3 Reasons to Pause Squat

I was recently asked about pause squats. The individual had seen it used in the training of weightlifters, had done the exercise in his own training, but wasn’t sure exactly why it’s used. He was wondering if pause squats have application and transferability to the training of field sport athletes. The short answer is yes. The pause squat does have application and transferability to the training of field sport athletes (in addition to weightlifters!).

First things first: As a coach you always must be able to answer the question WHY? Why am I doing this movement? Why is my athlete doing this movement? If you can’t answer WHY then essentially you’re just throwing exercises into your training because you’ve seen other coaches or athletes doing it. In this case, you’re not only doing a disservice to yourself, but also-and more importantly- you’re doing a disservice to your athletes.

When it comes to training and programming, a coach’s ultimate goal is to drive specific adaptations based on the demands of the athlete’s sport. This is the basis of the SAID Principal (Specific Adaptation to Imposed Demands). If I have my athletes perform a specific exercise, or prescribe a specific load and/or volume, I should expect a precise adaptation to occur.

Furthermore, a coach must also understand what training qualities you are trying to impose on your athletes with this specific exercise. From there, you can determine if it will drive the adaptation you are looking to improve. Below, I’ve outlined the 3 main reasons WHY you may consider implementing this exercise into your training:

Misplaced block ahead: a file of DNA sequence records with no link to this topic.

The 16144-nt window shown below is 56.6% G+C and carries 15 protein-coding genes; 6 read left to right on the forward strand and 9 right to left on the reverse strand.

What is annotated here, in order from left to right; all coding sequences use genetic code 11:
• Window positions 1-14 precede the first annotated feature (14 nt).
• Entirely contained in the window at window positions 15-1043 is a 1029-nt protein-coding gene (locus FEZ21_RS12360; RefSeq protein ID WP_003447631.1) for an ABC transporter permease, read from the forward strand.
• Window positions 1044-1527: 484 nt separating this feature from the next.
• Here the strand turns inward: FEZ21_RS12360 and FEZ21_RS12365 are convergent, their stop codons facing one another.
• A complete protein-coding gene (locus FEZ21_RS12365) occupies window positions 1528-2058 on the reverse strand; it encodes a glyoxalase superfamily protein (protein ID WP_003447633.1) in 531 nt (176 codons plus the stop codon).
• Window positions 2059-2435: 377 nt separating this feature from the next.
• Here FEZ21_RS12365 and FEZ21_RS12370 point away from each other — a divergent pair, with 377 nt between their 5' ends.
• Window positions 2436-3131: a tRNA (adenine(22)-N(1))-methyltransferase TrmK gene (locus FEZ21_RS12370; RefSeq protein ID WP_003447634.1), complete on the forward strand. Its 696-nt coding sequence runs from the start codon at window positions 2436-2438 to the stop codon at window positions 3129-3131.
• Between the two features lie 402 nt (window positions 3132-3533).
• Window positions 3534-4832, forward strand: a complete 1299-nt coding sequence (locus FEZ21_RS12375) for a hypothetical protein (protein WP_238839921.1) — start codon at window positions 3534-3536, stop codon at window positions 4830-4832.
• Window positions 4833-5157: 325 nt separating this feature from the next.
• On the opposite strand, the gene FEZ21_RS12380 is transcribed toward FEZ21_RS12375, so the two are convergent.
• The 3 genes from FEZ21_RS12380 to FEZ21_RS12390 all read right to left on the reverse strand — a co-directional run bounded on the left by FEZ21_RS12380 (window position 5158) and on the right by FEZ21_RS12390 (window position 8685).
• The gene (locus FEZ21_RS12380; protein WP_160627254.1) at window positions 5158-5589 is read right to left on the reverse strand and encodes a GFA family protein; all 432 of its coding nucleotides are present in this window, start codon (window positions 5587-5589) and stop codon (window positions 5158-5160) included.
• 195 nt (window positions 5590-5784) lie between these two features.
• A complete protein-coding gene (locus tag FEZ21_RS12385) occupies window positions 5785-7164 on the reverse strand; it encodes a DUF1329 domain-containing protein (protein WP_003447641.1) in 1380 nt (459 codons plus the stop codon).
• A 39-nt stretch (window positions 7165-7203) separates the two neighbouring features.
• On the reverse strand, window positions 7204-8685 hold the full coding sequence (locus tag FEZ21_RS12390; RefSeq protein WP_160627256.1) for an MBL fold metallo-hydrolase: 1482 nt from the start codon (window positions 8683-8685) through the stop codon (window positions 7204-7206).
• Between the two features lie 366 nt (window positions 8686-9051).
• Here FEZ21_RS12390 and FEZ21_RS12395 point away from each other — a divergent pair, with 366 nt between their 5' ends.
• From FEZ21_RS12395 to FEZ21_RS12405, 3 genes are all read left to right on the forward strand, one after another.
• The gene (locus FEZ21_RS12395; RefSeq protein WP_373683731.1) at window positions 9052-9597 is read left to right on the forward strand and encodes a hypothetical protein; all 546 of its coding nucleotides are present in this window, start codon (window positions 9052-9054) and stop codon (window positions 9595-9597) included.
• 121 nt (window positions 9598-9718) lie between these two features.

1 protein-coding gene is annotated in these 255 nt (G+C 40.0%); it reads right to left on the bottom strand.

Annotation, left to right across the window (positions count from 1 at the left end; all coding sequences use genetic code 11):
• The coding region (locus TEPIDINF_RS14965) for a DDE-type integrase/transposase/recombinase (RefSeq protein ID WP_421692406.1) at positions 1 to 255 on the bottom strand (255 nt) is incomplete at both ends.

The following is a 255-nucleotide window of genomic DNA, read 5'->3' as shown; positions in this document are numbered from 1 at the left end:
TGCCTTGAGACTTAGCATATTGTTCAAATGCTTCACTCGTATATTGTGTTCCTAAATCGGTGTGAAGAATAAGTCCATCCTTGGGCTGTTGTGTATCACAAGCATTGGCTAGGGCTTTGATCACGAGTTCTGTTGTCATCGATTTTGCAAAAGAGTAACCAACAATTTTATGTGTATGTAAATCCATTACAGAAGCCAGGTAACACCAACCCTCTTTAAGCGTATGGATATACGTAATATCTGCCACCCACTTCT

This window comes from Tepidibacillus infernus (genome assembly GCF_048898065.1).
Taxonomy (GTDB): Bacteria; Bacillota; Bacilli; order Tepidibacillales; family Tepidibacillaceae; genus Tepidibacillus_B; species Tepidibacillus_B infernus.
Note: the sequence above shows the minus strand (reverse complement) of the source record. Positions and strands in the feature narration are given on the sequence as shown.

1) Development of Starting Strength: This pertains to an athlete’s ability to produce a rapid increase in external force at the beginning of the concentric muscle tension/contraction. A concentric muscle action is the process whereby the muscle shortens, i.e. standing up from a squat, or extending your leg.

For weightlifters, this is an important quality to develop in order to improve an athlete’s ability to break the bar off the floor at the start of the lift. Additionally, this helps to develop a weightlifter’s strength when coming out of the bottom of a clean.

This is important quality to develop in most field sport athletes because they generally begin in a fixed start position and have to explosively move at the start of a play or buzzer. For more fluid sports like rugby, soccer, basketball, etc., athletes will find themselves transitioning from a standing, or slow paced position to an explosive, fast paced environment at any given time.

2) Development of Eccentric Strength: Having the athlete maintain a controlled tempo descent develops eccentric strength. An eccentric muscle action is when the muscle lengthens. The greater tension in the muscle lengthening provides increased stimulus to the muscle fiber. This becomes an important quality to develop because it improves a weightlifter or athlete’s ability to decelerate and absorb impact forces, i.e. force reduction and injury prevention.

3) Development of the Torso: An athlete has the least amount of mechanical advantage, and is therefore the weakest, in the bottom position of the squat. The torso becomes one of the bigger limiting factors at this point. The time under tension helps to develop that “tensile” strength in the torso.  The stronger and more rigid the torso becomes, the more weight the athlete will be able to lift, the more efficient they will be at transferring energy and power, the faster they will sprint, and the harder they will hit.
Again, when it comes to programming, there must be a specific reason WHY you are incorporating an exercise, volume or load into your or your athlete’s training. Ultimately, the exercises, in addition to the volume and load, should be dictated by the specific adaptation you’re seeking to develop or improve that will make you or your athlete better in competition.

The pause squat is an effective way to improve starting strength, eccentric strength, and torso strength for both weightlifters and field sport athletes alike.

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